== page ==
Showboat Casino Is Latest In Atlantic City To Close Its Doors

The casino's closure will be followed today by the shutdown of The Revel. The Trump Plaza Hotel and Casino will likely close Sept. 16. They are casualties of competition from outlets in other states.

It Might Sound Stupid, But Maybe It Isn't The Economy This Time

An oft-repeated bit of campaign advice held that, "It's the economy, stupid." But maybe in this mid-term election cycle, that's not quite right.

Morning Edition

Deborah Rutter Becomes Kennedy Center's First Female President

On Monday, Deborah Rutter begins her job as president of the Kennedy Center for the Performing Arts in Washington, D.C. She says it never occurred to her that she would be the first woman in the job.

Morning Edition

Amazon's German Workers Push For Higher Wages, Union Contract

Amazon has thousands of workers in Germany and many are unhappy that they're classified as lower-paid logistics workers. The company says they're well compensated for unskilled labor.

Weekend Edition Sunday

Oklahoma Joe's Restaurant Comes Home

Oklahoma Joe's, in Kansas City, is changing its name after 17 years in business. It's time to claim the name of the city they are famous for.

Weekend Edition Sunday

Topping $11M, Coolest Cooler Breaks Kickstarter Record

NPR's Linda Wertheimer talks to Ryan Grepper, creator of a cooler named Coolest, which has set a new record as the highest-grossing Kickstarter campaign.

Weekend Edition Sunday

The Salmon Cannon: Easier Than Shooting Fish Out Of A Barrel

Alarmed by the rapid decline of wild salmon populations, a company has invented a novel way to help migratory fish over blocked rivers. It uses air pressure to fire them out of a cannon.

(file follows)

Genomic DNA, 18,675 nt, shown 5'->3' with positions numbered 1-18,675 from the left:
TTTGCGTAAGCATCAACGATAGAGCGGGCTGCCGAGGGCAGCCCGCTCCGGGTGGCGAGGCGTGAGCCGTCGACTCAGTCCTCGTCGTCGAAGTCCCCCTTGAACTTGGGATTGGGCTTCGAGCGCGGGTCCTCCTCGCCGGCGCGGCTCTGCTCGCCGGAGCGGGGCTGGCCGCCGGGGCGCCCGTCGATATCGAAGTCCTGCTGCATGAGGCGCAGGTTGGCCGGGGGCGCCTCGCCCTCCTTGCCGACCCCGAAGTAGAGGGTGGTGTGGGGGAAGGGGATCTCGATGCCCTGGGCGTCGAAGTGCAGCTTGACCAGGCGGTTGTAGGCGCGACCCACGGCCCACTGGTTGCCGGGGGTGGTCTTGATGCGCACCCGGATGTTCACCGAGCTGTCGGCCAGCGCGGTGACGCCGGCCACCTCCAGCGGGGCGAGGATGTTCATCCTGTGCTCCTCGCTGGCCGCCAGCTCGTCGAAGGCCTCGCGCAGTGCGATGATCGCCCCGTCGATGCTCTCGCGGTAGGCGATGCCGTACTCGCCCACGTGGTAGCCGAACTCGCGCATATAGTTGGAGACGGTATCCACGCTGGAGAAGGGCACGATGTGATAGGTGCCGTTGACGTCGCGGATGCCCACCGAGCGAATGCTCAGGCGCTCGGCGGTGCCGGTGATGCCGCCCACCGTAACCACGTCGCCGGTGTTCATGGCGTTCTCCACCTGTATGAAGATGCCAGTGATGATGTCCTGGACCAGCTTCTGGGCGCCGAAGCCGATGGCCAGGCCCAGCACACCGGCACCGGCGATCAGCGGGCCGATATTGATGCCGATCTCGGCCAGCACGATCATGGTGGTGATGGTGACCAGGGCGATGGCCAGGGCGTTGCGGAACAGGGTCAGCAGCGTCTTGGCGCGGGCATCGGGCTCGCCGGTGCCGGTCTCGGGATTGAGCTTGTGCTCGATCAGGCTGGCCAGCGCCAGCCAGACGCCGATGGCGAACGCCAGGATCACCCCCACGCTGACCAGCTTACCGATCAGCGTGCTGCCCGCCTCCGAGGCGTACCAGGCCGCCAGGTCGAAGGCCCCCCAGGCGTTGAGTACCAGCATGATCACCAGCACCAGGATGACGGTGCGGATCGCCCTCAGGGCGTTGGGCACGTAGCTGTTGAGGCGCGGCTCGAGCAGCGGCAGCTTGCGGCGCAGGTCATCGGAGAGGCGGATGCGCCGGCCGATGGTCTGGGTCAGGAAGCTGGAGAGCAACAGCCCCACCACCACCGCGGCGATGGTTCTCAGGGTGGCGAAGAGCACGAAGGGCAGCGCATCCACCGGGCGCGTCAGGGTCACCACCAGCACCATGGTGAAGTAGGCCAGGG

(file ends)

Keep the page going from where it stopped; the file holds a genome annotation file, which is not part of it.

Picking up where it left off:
All Things Considered

Beware: Your Uber Ride May Come With A Side Of Oversharing

The "sharing economy" has created a lot of solutions for cheap rides and places to stay. In a piece for, Pooja Bhatia writes about one undesired byproduct: oversharing.

Travelling Books: Vintage Van Carries Literature Around Lisbon

A mobile bookstore, loaded with translations of Portuguese classics, drives around selling books to tourists and locals alike. The van, called Tell a Story, plans to start traveling throughout Europe.

Weekend Edition Saturday

The Abercrombie Logo Loses Its Luxe

Abercrombie & Fitch is shedding its traditional logo-focused apparel. That logo, and the clothes it was affixed to, made the brand one of the most sought-after among teens in the past two decades.

Detroit Defends Bankruptcy Plan

September 1, 2014
In this July 17, 2013, aerial photo is the city of Detroit. (Paul Sancya/AP)

After a long and painful year of negotiations, city officials head to court tomorrow to defend Detroit’s plan to exit bankruptcy.

Erratic Schedules A Challenge For Part-Time Workers

September 1, 2014
A Starbucks barista readies a beverage for a customer in the new 42nd Street store August 5, 2003 in New York City. (Stephen Chernin/Getty Images)

On this Labor Day, we look at part-time challenges and how lawmakers and some companies are looking to help.

Wyoming Wind Power Has Nowhere To Go

September 1, 2014
High Plains Wind Farm near McFadden, Wyoming on a breezy summer day. (Inside Energy)

Leigh Paterson of Inside Energy reports on why transmission gridlocks are keeping so much western wind at bay.

100 Years Later, Bread And Roses Strike Still Echoes

September 1, 2014
Workers and their families rallied in 1912 during the Bread and Roses strike. (Courtesy: Bread and Roses Centennial Exhibit)

In 1912, Lawrence, Mass. was one of the textile capitals of the world. Half of all the city’s residents over the age of 14 worked in the mills.

American Labor At A Crossroads

September 1, 2014
This Friday, Aug. 22, 2014 photo shows a mural in in the Pullman neighborhood of Chicago dedicated to the history of the Pullman railcar company and the significance for its place in revolutionizing the railroad industry and its contributions to the African-American labor movement. (AP)

On Labor Day, we’ll check in on the American labor force, with labor activist Van Jones, and more.

After Two Disasters, Malaysia Airlines To Cut 6,000 Jobs

August 29, 2014